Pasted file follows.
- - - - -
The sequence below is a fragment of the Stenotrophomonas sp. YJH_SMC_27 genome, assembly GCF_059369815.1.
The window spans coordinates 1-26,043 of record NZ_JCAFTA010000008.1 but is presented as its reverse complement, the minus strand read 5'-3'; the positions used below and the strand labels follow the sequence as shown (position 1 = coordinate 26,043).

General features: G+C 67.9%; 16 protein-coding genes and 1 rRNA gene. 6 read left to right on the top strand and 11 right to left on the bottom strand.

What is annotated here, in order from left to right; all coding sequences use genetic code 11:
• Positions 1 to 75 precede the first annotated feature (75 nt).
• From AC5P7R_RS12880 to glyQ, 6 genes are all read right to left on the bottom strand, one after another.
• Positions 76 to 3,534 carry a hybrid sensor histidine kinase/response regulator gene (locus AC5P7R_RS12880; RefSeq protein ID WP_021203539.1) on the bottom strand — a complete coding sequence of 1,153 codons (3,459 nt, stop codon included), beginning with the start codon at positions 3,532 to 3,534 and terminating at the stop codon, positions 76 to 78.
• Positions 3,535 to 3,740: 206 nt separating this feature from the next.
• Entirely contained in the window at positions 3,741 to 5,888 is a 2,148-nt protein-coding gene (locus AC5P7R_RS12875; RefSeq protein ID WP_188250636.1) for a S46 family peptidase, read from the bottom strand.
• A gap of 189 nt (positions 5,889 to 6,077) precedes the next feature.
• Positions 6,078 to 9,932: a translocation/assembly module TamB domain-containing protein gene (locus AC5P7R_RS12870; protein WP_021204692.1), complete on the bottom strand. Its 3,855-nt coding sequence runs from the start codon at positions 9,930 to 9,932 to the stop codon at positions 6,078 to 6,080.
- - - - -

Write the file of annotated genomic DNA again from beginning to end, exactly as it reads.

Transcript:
The sequence below is a fragment of the Stenotrophomonas sp. YJH_SMC_27 genome, assembly GCF_059369815.1.
The window spans coordinates 1-26,043 of record NZ_JCAFTA010000008.1 but is presented as its reverse complement, the minus strand read 5'-3'; the positions used below and the strand labels follow the sequence as shown (position 1 = coordinate 26,043).

General features: G+C 67.9%; 16 protein-coding genes and 1 rRNA gene. 6 read left to right on the top strand and 11 right to left on the bottom strand.

What is annotated here, in order from left to right; all coding sequences use genetic code 11:
• Positions 1 to 75 precede the first annotated feature (75 nt).
• From AC5P7R_RS12880 to glyQ, 6 genes are all read right to left on the bottom strand, one after another.
• Positions 76 to 3,534 carry a hybrid sensor histidine kinase/response regulator gene (locus AC5P7R_RS12880; RefSeq protein ID WP_021203539.1) on the bottom strand — a complete coding sequence of 1,153 codons (3,459 nt, stop codon included), beginning with the start codon at positions 3,532 to 3,534 and terminating at the stop codon, positions 76 to 78.
• Positions 3,535 to 3,740: 206 nt separating this feature from the next.
• Entirely contained in the window at positions 3,741 to 5,888 is a 2,148-nt protein-coding gene (locus AC5P7R_RS12875; RefSeq protein ID WP_188250636.1) for a S46 family peptidase, read from the bottom strand.
• A gap of 189 nt (positions 5,889 to 6,077) precedes the next feature.
• Positions 6,078 to 9,932: a translocation/assembly module TamB domain-containing protein gene (locus AC5P7R_RS12870; protein WP_021204692.1), complete on the bottom strand. Its 3,855-nt coding sequence runs from the start codon at positions 9,930 to 9,932 to the stop codon at positions 6,078 to 6,080.